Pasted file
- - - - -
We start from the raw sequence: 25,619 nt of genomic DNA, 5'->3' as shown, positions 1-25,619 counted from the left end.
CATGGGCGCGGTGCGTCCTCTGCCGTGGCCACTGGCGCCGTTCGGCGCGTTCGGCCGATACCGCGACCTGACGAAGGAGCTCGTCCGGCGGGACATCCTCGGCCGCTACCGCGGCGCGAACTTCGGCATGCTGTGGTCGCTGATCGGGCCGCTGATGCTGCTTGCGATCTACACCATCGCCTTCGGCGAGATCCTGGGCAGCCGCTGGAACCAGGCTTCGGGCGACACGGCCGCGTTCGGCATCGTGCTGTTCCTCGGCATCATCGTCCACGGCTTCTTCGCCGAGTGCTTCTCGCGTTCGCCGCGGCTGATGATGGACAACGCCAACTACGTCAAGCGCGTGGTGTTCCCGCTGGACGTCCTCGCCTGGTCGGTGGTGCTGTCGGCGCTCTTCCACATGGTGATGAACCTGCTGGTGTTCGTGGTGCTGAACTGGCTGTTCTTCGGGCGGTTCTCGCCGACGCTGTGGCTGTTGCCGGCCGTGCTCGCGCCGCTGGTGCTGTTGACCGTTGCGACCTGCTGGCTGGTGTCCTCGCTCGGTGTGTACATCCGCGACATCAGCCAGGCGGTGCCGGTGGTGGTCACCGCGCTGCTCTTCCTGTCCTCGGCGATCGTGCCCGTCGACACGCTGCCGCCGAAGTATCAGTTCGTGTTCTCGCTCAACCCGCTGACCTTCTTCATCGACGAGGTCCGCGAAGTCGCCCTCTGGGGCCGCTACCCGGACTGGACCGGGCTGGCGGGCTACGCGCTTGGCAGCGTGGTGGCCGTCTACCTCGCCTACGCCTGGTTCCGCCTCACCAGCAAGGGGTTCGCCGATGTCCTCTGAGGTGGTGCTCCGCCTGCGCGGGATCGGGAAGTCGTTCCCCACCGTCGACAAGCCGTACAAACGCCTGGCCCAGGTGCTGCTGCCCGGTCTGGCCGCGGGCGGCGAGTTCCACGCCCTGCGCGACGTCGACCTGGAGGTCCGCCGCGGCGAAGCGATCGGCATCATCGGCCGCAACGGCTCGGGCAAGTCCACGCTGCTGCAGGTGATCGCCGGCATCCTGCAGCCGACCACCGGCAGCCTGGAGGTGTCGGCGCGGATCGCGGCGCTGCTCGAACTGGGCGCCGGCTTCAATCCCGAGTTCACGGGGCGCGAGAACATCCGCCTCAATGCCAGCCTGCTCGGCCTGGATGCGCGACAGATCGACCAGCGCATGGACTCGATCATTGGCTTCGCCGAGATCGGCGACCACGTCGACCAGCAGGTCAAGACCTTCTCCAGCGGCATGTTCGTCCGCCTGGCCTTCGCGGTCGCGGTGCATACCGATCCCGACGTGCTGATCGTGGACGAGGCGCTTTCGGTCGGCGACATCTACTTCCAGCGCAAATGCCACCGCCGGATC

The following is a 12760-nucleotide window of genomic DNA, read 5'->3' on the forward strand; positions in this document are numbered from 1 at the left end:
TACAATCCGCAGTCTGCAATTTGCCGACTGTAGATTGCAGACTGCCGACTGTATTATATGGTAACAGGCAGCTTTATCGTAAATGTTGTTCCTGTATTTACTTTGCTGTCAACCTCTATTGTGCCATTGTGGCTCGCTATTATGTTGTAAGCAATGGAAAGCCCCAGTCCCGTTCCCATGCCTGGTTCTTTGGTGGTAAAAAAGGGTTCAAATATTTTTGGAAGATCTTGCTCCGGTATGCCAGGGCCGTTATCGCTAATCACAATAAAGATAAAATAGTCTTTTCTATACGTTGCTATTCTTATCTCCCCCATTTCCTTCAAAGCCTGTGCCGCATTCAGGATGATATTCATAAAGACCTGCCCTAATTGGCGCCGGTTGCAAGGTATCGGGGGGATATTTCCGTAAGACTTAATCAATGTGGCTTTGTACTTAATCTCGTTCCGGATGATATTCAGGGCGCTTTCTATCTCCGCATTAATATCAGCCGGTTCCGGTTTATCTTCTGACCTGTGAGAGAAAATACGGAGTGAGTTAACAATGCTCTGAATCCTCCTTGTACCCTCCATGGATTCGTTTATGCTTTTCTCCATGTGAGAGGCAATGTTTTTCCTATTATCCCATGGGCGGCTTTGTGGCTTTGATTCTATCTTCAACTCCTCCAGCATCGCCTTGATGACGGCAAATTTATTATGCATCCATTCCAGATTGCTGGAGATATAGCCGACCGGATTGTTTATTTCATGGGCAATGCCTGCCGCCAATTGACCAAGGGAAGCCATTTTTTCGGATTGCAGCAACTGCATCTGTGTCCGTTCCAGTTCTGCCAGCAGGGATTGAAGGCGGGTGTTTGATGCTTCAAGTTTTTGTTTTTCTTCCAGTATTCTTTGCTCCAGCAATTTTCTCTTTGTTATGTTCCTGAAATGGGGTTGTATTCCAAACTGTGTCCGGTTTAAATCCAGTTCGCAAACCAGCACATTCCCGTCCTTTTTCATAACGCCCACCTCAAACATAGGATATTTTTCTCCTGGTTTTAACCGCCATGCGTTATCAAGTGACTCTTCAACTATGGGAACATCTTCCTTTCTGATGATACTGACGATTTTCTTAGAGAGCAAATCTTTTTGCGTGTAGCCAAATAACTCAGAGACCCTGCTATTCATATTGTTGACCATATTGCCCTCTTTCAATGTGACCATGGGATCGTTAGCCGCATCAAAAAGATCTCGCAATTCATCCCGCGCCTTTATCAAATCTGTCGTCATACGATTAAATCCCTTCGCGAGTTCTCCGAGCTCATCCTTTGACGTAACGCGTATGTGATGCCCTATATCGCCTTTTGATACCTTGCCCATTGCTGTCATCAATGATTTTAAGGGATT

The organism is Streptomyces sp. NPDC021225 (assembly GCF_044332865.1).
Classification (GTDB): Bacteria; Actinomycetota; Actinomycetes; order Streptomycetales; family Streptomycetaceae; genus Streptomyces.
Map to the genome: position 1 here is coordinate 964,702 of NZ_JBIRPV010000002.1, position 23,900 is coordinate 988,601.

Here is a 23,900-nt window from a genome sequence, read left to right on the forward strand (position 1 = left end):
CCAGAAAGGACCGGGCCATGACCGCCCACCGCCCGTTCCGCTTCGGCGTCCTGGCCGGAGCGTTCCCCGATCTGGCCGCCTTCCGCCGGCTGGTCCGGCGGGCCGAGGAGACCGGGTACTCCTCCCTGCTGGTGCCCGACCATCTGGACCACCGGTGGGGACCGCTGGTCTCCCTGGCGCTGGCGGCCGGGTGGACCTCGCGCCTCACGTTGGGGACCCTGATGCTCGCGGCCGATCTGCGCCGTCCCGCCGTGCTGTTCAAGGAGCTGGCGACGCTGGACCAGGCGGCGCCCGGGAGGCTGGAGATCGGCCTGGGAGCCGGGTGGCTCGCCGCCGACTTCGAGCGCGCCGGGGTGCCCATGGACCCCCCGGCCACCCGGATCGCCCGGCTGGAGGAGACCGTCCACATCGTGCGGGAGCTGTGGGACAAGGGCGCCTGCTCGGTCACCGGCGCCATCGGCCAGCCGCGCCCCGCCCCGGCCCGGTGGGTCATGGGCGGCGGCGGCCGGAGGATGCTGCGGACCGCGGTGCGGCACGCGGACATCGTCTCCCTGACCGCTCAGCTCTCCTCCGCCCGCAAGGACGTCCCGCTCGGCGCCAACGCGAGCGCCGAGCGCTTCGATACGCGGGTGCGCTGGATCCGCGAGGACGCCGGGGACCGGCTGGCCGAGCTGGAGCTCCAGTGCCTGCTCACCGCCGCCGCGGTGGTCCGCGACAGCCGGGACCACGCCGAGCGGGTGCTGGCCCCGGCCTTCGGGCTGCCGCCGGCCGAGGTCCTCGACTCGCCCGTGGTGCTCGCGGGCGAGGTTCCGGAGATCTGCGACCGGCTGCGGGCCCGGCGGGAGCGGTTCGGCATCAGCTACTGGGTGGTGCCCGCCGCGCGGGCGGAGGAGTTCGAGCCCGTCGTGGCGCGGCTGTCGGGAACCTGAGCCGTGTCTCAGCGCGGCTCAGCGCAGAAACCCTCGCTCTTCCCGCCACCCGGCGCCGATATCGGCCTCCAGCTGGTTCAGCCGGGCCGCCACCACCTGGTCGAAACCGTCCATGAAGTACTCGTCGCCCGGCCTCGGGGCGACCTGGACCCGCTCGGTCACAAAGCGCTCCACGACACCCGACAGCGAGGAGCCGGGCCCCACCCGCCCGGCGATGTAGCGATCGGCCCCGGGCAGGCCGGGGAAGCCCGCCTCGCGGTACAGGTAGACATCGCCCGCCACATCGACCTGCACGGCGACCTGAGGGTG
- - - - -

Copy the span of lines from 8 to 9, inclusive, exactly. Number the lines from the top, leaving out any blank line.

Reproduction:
Here is a 23,900-nt window from a genome sequence, read left to right on the forward strand (position 1 = left end):
CCAGAAAGGACCGGGCCATGACCGCCCACCGCCCGTTCCGCTTCGGCGTCCTGGCCGGAGCGTTCCCCGATCTGGCCGCCTTCCGCCGGCTGGTCCGGCGGGCCGAGGAGACCGGGTACTCCTCCCTGCTGGTGCCCGACCATCTGGACCACCGGTGGGGACCGCTGGTCTCCCTGGCGCTGGCGGCCGGGTGGACCTCGCGCCTCACGTTGGGGACCCTGATGCTCGCGGCCGATCTGCGCCGTCCCGCCGTGCTGTTCAAGGAGCTGGCGACGCTGGACCAGGCGGCGCCCGGGAGGCTGGAGATCGGCCTGGGAGCCGGGTGGCTCGCCGCCGACTTCGAGCGCGCCGGGGTGCCCATGGACCCCCCGGCCACCCGGATCGCCCGGCTGGAGGAGACCGTCCACATCGTGCGGGAGCTGTGGGACAAGGGCGCCTGCTCGGTCACCGGCGCCATCGGCCAGCCGCGCCCCGCCCCGGCCCGGTGGGTCATGGGCGGCGGCGGCCGGAGGATGCTGCGGACCGCGGTGCGGCACGCGGACATCGTCTCCCTGACCGCTCAGCTCTCCTCCGCCCGCAAGGACGTCCCGCTCGGCGCCAACGCGAGCGCCGAGCGCTTCGATACGCGGGTGCGCTGGATCCGCGAGGACGCCGGGGACCGGCTGGCCGAGCTGGAGCTCCAGTGCCTGCTCACCGCCGCCGCGGTGGTCCGCGACAGCCGGGACCACGCCGAGCGGGTGCTGGCCCCGGCCTTCGGGCTGCCGCCGGCCGAGGTCCTCGACTCGCCCGTGGTGCTCGCGGGCGAGGTTCCGGAGATCTGCGACCGGCTGCGGGCCCGGCGGGAGCGGTTCGGCATCAGCTACTGGGTGGTGCCCGCCGCGCGGGCGGAGGAGTTCGAGCCCGTCGTGGCGCGGCTGTCGGGAACCTGAGCCGTGTCTCAGCGCGGCTCAGCGCAGAAACCCTCGCTCTTCCCGCCACCCGGCGCCGATATCGGCCTCCAGCTGGTTCAGCCGGGCCGCCACCACCTGGTCGAAACCGTCCATGAAGTACTCGTCGCCCGGCCTCGGGGCGACCTGGACCCGCTCGGTCACAAAGCGCTCCACGACACCCGACAGCGAGGAGCCGGGCCCCACCCGCCCGGCGATGTAGCGATCGGCCCCGGGCAGGCCGGGGAAGCCCGCCTCGCGGTACAGGTAGACATCGCCCGCCACATCGACCTGCACGGCGACCTGAGGGTG